REGINA – When Nick Henry potted a rebound in the slot with 32.6 seconds left in regulation to put the Regina Pats ahead, goaltender Max Paddock was overjoyed.
“Honestly, I kinda blacked out for a bit,” he said. “I jumped in the air. It was crazy. It was awesome.”
Why not be over the moon? The 17-year-old was chosen by his coach – and uncle – John Paddock to play on one of the biggest stages in junior hockey.
All he did was turned aside 31 shots and be one of the biggest reasons why the Mastercard Memorial Cup hosts opened the tournament with a 3-2 victory over the OHL’s Hamilton Bulldogs.
“When he got the call to start, we believed in him,” defenceman Josh Mahura said. “We had to play good in front of him. He weathered the storm a lot of out there. What’s what we needed from him. It was awesome to see.”
The decision to start the young netminder wasn’t an easy one for the elder Paddock, or so he said.
As late as Wednesday, he hadn’t decided – or at least wasn’t willing to share – who he’d pick for the opening assignment.
He went with his nephew, who took over the crease in early February after veteran Ryan Kubic went down with an injury. Paddock won 12 of 15 games to close the season and finished the year with a 19-7-1-1 record, .904 save percentage and 2.90 goals-against average.
However, he sustained a groin injury in practice ahead of the playoffs and Kubic started all seven games of their first-round loss to Swift Current. It was a loss that left the Pats idle for 45 days.
Although, John said Kubic’s play wasn’t at fault, he cited Paddock’s late-season run as the reason for the decision to start him on Friday. Referencing Nashville Predators goaltender Pekka Rinne getting pulled 10:47 into a Game 7 loss to Winnipeg in the last round of the Stanley Cup Playoffs, John said he told Kubic to be ready.
Paddock made sure his partner wasn’t needed.
“Probably the biggest performance of my career so far,” he said, flashing an aw-shucks smile.
Paddock was beaten on a clever tip by OHL playoff MVP Robert Thomas in the first period and on a Marian Studenic wrister that just got under the crossbar.
Other than that, he was flawless.
“We had a bunch of good chances. He made a bunch of good saves,” Thomas said. “It just comes down to we have to be a lot better.”
Paddock stopped Arthur Kaliyev after a pass from MacKenzie Entwistle midway through the second period. He then turned aside Will Bitten on a partial breakaway a few minutes later.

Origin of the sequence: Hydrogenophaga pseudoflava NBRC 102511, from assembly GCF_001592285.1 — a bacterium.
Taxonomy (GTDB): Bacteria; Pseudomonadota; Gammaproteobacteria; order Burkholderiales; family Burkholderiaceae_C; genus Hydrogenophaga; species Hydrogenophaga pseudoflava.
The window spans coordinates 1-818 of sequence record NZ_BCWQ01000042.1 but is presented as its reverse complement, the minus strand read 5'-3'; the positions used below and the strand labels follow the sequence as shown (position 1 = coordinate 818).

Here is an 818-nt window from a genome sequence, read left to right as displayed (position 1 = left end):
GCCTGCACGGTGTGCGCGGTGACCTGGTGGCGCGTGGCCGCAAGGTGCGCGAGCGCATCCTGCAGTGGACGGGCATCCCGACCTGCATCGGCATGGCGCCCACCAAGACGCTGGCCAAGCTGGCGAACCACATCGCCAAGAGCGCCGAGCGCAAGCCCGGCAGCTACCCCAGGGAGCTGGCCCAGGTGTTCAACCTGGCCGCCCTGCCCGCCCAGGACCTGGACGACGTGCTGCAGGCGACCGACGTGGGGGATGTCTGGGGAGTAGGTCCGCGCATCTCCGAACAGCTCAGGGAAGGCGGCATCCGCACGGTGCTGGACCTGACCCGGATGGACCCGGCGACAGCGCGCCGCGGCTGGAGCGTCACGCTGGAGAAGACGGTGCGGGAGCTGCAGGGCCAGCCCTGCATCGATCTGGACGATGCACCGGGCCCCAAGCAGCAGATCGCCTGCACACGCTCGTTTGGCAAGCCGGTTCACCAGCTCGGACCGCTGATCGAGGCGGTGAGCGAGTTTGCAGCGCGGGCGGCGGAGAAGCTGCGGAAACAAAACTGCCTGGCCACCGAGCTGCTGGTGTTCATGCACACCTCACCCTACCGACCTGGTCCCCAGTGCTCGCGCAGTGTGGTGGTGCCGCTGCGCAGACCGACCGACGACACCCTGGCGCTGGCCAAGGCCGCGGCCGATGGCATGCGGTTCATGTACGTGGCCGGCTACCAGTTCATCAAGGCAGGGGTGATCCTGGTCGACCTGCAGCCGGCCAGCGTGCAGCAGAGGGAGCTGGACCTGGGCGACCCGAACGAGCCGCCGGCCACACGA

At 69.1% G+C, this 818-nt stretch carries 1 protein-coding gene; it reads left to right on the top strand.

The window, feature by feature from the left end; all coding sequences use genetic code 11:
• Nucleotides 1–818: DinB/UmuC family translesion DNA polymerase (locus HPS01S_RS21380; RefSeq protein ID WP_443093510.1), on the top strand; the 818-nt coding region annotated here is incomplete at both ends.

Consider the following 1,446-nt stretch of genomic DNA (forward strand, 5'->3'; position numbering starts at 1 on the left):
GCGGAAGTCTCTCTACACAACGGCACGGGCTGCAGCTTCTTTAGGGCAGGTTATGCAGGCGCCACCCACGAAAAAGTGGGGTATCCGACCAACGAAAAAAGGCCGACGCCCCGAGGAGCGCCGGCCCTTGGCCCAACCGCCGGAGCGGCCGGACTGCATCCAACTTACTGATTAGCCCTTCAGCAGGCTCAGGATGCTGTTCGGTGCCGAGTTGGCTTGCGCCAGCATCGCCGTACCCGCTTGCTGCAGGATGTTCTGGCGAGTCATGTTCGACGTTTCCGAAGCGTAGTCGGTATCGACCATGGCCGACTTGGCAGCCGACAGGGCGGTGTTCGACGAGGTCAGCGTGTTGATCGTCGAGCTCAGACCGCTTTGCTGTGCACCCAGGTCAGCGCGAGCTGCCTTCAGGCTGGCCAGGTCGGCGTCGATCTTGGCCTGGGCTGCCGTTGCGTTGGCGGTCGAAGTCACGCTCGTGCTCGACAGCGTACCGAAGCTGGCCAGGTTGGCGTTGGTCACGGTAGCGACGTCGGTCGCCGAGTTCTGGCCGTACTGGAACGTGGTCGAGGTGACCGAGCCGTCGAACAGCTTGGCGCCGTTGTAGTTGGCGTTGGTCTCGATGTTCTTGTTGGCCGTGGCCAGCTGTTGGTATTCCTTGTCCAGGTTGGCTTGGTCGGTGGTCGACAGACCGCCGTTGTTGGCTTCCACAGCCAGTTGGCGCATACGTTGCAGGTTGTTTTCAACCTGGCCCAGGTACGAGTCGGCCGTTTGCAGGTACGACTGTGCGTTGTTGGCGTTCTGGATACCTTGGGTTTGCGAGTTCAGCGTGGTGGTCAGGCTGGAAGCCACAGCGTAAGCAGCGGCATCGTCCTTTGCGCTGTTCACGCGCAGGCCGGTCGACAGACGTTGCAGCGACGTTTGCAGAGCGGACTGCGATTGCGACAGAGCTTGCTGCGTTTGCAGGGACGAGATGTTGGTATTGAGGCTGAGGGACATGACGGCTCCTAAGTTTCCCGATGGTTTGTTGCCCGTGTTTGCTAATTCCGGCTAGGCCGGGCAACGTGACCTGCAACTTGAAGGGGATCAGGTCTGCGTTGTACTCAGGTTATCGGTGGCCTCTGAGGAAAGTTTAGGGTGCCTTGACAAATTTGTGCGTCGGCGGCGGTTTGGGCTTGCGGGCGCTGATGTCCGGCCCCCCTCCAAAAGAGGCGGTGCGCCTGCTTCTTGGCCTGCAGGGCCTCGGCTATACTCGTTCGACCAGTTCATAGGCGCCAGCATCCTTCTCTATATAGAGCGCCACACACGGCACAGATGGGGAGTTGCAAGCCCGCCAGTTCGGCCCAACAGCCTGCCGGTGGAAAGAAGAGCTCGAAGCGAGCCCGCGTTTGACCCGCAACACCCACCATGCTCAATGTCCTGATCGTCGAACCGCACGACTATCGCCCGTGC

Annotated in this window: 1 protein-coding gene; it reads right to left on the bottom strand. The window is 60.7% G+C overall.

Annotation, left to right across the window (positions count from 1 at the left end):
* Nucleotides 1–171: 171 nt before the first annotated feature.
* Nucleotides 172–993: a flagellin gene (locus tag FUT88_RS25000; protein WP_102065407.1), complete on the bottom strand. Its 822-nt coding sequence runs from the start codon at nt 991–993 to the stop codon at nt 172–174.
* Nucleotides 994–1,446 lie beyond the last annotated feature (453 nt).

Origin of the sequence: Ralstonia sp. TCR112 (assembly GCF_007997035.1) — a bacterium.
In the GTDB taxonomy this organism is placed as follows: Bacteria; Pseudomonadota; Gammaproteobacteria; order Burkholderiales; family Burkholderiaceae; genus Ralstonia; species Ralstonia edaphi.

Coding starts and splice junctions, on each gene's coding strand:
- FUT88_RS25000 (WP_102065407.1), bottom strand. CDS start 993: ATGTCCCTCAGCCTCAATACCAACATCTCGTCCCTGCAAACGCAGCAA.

Being good also required being a bit lucky.
Entwistle kept on a 2-on-1 and hit the post in the third. The chance came just moments after Thomas sent a pass to Brandon Saigeon, which required Paddock to stretch to get the tip of his right pad on the shot.
“I didn’t even see Saigeon there,” Paddock said. “I was just focused on Thomas. He just slid it across to Saigeon and I slid over as well.”
“Those are moments that make a goaltender great,” Mahura said. “He was there for us.”
Paddock was quick to credit his teammates for their work in front of him, too.
“Oh my God. They were amazing,” he said. “They blocked so many shots. It was probably the most blocked shots I’ve seen out of them all season.”
Paddock’s performance overshadowed what was a tremendous effort from his counterpart at the other end of the ice.
Bulldogs’ Kaden Fulcher made 27 saves, including several outstanding ones.
He robbed Mahura in close after the Pats blueliner was gifted with a sneaky backdoor pass from captain Sam Steel in the first. Just as impressively, he thwarted Brady Pouteau by making the splits in the third.
However, goals by Steel, Mahura – both had two-point nights – and the backbreaker from Henry left him disappointed in his outing.
“I think, ultimately, I got outplayed,” Fulcher, a Detroit Red Wings pick, said. “That’s what happens when the other team wins. I’m looking forward to bouncing back.
“There’s more I could have done out there. That’s the way you feel when you’re a goalie when you’re on the wrong end of the score.”
Bulldogs coach John Gruden didn’t agree with Fulcher’s self-assessment. What he did concur with Fulcher was that the team collectively could have been better.
For a group that prides itself on not being outworked, he felt that happened on Friday. He expects better when they play again Monday against Swift Current.
“That wasn’t us,” Gruden said. “We got what we deserved.
“We’ve got a couple days to reset and get back to being who the Hamilton Bulldogs are.”
Gruden praised Paddock for his composure, but believed his players should have made things more challenging for him.
“I don’t think we got much traffic,” Gruden said. “He made the big saves when he had to and made them look fairly easy.”
It couldn’t have been a better start to the tournament for the Pats.
“There’s a lot of work left to be done,” Steel said. “But it’s a great way to start it off after a big break.”
There are no doubts who’ll get the call for their next game now. That comes Sunday against the QMJHL’s Acadie-Bathurst Titan.
For someone ranked 22nd among North American goaltenders in NHL Central Scouting’s final rankings, Paddock picked a great time to shine his brightest.
But those closest to him weren’t shocked by what happened.
“We see it every day in practice,” Mahura said. “It’s no surprise from us in the room.”